Soon, drink in hand, and one eye on the girls, we were ready to make whatever small talk came our way. However, that proved rather difficult in that, as you will see, there wasn’t much we could contribute. For about half an hour our host and her various guests discussed the pros and cons of each and every boulangerie in Dinard, comparing with ones they knew back in Paris – in some the dough wasn’t quite right, in others the crust was too soggy, in others the taste was simply lacking in some essential ingredient or other. I was just musing over the wisdom of admitting to happily buying baguettes from the supermarket because it was nearer (and dare I say cheaper?) when my host, clearly wishing to include us in the conversation, turned and said “Do tell me. You must have similar types of conversation about bread back in England?”. And as I thought of the rows and rows of sliced white bread sitting on those supermarket shelves, I can honestly say I couldn’t think of a single response.
As a bit of a codicil, I'd like to include here a link to a Europe 1 radio report about life on the island of St Martin after hurricane Irma hit in September 2017, where the only sign of life is one boulangerie, which, courtesy of its generator, continues to be the lifeblood of the community. As one member of the public said "Le pain, c'est la vie". This illustrates perfectly the point I've made in this blog post.
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Language ability - a double-edged sword?
The love of foreign languages and the absolute belief that in a language lies the magic key to a country’s culture, will almost certainly lead to great adventures, sometimes dangerous ones, where the ability to speak the language may get you into a tight spot, but it will almost certainly get you out of it as well! You too may have had some scrapes because of your language ability (or lack of it) and I’d love you to share your own experiences, but firstly, allow me to illustrate what I mean with an example of my own.
Years ago, in my backpacker days (way before mobile phones or even emails, for those of you from a somewhat younger generation) I found myself in Lima. I had just been trekking across South America with a group of fellow travellers, which had been tiresome to say the least, not that the journey had been hard work – far from it. If anything, it had all been made too easy. I had been travelling with a group of people supposedly keen to travel “rough” but several of them had whinged incessantly with the result that the whole group was mollycoddled to a ridiculous degree. Anyway, that part of my journey was over. I now had a few days on my own in Lima and I was resolved to make the most of it all before I flew home the next day.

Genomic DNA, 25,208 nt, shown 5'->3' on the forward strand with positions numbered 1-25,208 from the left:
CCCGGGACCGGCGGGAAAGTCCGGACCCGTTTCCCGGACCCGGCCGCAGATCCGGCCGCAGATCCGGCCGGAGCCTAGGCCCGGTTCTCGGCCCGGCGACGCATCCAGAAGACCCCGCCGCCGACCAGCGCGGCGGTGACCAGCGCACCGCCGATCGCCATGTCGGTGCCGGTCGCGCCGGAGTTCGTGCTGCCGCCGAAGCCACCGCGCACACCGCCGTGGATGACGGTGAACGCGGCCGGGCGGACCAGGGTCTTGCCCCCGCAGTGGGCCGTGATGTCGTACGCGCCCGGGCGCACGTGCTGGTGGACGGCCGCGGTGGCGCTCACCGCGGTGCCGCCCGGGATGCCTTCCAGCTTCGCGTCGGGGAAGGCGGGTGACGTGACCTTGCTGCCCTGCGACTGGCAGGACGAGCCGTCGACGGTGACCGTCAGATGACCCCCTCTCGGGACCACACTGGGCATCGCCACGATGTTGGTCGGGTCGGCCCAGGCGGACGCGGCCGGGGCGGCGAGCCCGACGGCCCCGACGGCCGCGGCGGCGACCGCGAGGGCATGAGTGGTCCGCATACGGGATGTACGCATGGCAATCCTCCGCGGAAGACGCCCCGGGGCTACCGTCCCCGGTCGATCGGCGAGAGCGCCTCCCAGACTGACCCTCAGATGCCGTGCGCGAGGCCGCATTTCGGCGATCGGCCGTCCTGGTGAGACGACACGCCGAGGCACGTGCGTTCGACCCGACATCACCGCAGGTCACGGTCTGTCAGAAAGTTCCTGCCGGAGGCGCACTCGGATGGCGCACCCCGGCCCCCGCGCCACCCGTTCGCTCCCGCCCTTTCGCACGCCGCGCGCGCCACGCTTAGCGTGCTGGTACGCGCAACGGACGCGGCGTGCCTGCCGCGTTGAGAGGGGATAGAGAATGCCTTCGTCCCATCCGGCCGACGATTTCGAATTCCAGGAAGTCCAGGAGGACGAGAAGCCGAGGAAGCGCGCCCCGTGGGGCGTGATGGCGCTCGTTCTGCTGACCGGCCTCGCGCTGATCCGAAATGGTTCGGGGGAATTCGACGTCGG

There was no question I was vulnerable – fair-haired, white-skinned, very much a “gringa”, I rather stood out amongst the locals, since Peru’s terrorists had all but put a stop to what had been a blossoming tourist trade. I was aware of the potential dangers, but I so wanted adventure, to explore and to connect with new exciting people by conversing with them in Spanish. By the time this story began I only had one day left of my holiday and disappointingly I still hadn’t had the chance to really converse with many locals. I decided to venture forth, put some money and other essentials in my pocket and, slinging my well-travelled purple karrimor jacket over my arm, I left the hotel and sauntered down the cobbled street. I was aware of several pairs of eyes on me, which left me feeling a little uneasy, but my determination to enjoy my freedom as a traveller now that I was truly on my own overruled any desire to return to the safety of my hotel. I turned into Calle de Mercado and studied the leather wares on the pavement.
“Yoo cum fom Ingeland?” The voice came from a young woman and quite took me by surprise. “No, vengo de Escocia,” I replied, delighted to have the chance to make contact with a native at long last and to practise my Spanish. “Ah sí, Scotland. There lives my …..mi abuela” “Grandmother? Your grandmother lives there “ I volunteered helpfully. “Sí, I visit her soon. I want to practees my Ingilish” and with that she brought out a picture of her grandmother who she explained was paying for her to go and visit her next year. Her face quite lit up when she mentioned it – obviously the thrill of travelling to a new culture was just as exciting to her as it was to me and with there being so few foreigners in Lima she wouldn’t ordinarily get much opportunity to speak with native English speakers.